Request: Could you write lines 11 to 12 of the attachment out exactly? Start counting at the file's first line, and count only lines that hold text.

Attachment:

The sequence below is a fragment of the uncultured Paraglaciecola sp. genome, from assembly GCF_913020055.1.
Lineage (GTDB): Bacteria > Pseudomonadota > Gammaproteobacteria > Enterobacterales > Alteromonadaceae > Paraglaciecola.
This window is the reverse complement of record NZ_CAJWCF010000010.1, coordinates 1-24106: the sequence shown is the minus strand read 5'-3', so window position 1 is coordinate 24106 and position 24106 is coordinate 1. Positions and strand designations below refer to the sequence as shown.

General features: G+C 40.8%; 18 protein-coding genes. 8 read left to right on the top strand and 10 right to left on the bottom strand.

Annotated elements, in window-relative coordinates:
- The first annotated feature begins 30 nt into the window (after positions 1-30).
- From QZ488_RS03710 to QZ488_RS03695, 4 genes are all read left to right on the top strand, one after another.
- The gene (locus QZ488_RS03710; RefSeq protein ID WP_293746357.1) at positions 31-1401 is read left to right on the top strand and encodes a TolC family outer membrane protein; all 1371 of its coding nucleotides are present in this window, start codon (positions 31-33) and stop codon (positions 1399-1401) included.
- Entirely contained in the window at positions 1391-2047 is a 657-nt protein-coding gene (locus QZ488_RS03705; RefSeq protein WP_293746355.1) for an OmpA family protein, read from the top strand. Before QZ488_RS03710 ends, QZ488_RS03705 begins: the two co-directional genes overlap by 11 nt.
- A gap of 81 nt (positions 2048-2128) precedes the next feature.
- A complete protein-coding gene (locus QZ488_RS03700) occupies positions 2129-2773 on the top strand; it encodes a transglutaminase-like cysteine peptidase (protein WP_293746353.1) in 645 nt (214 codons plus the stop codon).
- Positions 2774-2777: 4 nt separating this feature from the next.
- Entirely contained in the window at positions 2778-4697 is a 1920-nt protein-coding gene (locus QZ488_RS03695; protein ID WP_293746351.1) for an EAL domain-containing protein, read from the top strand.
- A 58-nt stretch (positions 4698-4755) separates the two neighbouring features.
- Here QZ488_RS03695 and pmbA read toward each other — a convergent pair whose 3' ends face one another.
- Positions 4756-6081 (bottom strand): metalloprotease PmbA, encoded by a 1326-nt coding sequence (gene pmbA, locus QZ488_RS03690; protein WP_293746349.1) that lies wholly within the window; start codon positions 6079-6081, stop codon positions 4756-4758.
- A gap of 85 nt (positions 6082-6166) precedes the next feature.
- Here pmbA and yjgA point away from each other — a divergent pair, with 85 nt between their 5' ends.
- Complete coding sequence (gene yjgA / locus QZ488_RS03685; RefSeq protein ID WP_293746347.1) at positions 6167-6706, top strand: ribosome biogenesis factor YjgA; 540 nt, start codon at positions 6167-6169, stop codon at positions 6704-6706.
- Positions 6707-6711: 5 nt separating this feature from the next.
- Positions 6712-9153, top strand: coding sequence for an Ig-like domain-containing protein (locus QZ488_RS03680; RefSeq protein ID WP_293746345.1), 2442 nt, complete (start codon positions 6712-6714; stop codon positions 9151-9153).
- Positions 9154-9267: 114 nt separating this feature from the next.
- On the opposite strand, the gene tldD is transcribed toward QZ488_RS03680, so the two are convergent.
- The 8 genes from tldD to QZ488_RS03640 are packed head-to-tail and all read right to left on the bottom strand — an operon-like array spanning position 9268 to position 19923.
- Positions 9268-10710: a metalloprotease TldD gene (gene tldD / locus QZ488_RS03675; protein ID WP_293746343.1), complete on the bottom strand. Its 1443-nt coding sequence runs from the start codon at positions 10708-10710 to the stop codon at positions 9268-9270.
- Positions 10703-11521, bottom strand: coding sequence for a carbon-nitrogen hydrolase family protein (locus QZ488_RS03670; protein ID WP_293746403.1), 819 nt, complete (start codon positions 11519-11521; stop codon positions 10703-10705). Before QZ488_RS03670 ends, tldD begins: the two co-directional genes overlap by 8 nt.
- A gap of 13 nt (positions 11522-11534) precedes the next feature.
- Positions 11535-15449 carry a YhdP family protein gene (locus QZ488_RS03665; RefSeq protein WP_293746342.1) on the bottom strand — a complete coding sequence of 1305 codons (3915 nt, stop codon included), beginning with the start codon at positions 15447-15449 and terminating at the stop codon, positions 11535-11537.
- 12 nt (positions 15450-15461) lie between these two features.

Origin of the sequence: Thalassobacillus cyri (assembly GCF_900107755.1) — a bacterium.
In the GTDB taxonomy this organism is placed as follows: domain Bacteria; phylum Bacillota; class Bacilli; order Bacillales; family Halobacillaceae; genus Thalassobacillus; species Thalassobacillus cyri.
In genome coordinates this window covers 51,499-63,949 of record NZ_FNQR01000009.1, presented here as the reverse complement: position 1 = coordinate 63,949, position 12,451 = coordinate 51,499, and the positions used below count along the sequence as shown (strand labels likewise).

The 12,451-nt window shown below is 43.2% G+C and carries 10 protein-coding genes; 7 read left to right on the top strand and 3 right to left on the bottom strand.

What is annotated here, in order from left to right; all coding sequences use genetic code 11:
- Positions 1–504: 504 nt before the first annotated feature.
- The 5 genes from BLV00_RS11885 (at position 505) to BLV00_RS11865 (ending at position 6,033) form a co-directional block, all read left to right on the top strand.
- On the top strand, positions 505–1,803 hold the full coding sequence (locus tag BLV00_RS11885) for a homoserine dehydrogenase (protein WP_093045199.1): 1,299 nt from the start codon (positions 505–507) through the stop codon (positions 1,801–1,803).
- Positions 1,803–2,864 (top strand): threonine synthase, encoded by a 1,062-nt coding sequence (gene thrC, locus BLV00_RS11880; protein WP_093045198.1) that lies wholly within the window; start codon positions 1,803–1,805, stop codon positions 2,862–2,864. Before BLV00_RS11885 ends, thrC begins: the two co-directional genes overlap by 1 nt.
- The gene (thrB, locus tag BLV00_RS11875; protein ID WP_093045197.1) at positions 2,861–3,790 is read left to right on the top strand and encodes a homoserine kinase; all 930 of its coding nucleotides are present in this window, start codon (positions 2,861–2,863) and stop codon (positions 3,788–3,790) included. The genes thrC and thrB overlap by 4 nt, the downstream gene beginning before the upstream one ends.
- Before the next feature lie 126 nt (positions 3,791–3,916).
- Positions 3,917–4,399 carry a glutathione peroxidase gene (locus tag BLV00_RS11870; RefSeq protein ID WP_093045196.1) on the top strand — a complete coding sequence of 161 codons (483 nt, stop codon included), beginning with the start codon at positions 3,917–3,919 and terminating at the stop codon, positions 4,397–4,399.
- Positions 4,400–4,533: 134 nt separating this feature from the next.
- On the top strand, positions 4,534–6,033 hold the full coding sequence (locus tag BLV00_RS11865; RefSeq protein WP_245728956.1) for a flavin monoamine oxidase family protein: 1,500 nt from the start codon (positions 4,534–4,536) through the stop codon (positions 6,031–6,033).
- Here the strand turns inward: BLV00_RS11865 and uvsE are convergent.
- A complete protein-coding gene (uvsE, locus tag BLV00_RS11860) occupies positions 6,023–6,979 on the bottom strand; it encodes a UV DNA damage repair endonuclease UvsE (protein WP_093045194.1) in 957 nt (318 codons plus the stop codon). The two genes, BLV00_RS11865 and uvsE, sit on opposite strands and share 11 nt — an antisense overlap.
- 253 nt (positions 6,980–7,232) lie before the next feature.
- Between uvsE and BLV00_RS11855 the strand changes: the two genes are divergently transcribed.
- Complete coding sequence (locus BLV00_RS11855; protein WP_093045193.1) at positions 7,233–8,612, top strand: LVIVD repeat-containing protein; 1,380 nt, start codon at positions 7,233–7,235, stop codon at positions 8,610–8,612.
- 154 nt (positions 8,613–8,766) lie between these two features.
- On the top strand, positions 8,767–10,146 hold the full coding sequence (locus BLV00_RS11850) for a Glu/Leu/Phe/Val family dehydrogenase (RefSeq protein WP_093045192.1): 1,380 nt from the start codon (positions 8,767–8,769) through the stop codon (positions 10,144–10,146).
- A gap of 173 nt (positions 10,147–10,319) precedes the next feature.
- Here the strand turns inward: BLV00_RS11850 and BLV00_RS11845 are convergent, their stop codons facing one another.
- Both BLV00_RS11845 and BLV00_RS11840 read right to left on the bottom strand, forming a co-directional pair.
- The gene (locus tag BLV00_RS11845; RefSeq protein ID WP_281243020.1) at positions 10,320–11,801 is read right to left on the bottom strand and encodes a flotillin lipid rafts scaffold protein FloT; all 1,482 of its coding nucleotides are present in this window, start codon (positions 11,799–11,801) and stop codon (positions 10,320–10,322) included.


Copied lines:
- A complete protein-coding gene (locus QZ488_RS03700) occupies positions 2129-2773 on the top strand; it encodes a transglutaminase-like cysteine peptidase (protein WP_293746353.1) in 645 nt (214 codons plus the stop codon).
- Positions 2774-2777: 4 nt separating this feature from the next.